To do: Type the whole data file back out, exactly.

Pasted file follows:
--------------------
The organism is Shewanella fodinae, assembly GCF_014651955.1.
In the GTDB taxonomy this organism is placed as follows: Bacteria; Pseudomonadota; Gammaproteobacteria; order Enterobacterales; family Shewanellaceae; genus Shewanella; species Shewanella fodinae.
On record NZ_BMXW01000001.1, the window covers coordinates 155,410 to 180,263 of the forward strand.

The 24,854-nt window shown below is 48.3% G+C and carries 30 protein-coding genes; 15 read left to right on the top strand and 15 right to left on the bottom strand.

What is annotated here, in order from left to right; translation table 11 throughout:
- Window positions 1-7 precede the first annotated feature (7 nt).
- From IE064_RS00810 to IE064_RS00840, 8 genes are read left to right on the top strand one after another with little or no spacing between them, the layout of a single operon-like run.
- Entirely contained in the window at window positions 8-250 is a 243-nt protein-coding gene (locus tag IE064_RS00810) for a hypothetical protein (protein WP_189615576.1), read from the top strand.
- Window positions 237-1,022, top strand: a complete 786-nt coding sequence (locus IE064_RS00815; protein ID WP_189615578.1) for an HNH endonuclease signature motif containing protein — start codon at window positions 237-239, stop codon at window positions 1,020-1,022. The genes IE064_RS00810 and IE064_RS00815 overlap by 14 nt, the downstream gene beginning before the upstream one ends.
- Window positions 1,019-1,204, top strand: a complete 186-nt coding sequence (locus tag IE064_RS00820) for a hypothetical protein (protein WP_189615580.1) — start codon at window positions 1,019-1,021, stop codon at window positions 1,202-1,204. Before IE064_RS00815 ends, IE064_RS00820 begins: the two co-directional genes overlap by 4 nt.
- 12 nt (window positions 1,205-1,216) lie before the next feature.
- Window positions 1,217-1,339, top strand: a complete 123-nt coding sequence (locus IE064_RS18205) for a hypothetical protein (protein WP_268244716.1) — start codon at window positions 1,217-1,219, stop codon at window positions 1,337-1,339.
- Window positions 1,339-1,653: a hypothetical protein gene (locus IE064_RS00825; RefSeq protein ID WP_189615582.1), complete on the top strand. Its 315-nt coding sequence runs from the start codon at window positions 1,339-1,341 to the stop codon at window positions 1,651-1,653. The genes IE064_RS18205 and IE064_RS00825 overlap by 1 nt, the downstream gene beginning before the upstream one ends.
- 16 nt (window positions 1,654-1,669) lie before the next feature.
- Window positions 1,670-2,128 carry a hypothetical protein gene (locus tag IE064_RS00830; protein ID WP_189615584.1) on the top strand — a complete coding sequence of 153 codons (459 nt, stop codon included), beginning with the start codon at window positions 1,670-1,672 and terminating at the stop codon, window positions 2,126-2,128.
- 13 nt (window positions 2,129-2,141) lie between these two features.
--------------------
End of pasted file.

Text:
The organism is Shewanella fodinae, assembly GCF_014651955.1.
In the GTDB taxonomy this organism is placed as follows: Bacteria; Pseudomonadota; Gammaproteobacteria; order Enterobacterales; family Shewanellaceae; genus Shewanella; species Shewanella fodinae.
On record NZ_BMXW01000001.1, the window covers coordinates 155,410 to 180,263 of the forward strand.

The 24,854-nt window shown below is 48.3% G+C and carries 30 protein-coding genes; 15 read left to right on the top strand and 15 right to left on the bottom strand.

What is annotated here, in order from left to right; translation table 11 throughout:
- Window positions 1-7 precede the first annotated feature (7 nt).
- From IE064_RS00810 to IE064_RS00840, 8 genes are read left to right on the top strand one after another with little or no spacing between them, the layout of a single operon-like run.
- Entirely contained in the window at window positions 8-250 is a 243-nt protein-coding gene (locus tag IE064_RS00810) for a hypothetical protein (protein WP_189615576.1), read from the top strand.
- Window positions 237-1,022, top strand: a complete 786-nt coding sequence (locus IE064_RS00815; protein ID WP_189615578.1) for an HNH endonuclease signature motif containing protein — start codon at window positions 237-239, stop codon at window positions 1,020-1,022. The genes IE064_RS00810 and IE064_RS00815 overlap by 14 nt, the downstream gene beginning before the upstream one ends.
- Window positions 1,019-1,204, top strand: a complete 186-nt coding sequence (locus tag IE064_RS00820) for a hypothetical protein (protein WP_189615580.1) — start codon at window positions 1,019-1,021, stop codon at window positions 1,202-1,204. Before IE064_RS00815 ends, IE064_RS00820 begins: the two co-directional genes overlap by 4 nt.
- 12 nt (window positions 1,205-1,216) lie before the next feature.
- Window positions 1,217-1,339, top strand: a complete 123-nt coding sequence (locus IE064_RS18205) for a hypothetical protein (protein WP_268244716.1) — start codon at window positions 1,217-1,219, stop codon at window positions 1,337-1,339.
- Window positions 1,339-1,653: a hypothetical protein gene (locus IE064_RS00825; RefSeq protein ID WP_189615582.1), complete on the top strand. Its 315-nt coding sequence runs from the start codon at window positions 1,339-1,341 to the stop codon at window positions 1,651-1,653. The genes IE064_RS18205 and IE064_RS00825 overlap by 1 nt, the downstream gene beginning before the upstream one ends.
- 16 nt (window positions 1,654-1,669) lie before the next feature.
- Window positions 1,670-2,128 carry a hypothetical protein gene (locus tag IE064_RS00830; protein ID WP_189615584.1) on the top strand — a complete coding sequence of 153 codons (459 nt, stop codon included), beginning with the start codon at window positions 1,670-1,672 and terminating at the stop codon, window positions 2,126-2,128.
- 13 nt (window positions 2,129-2,141) lie between these two features.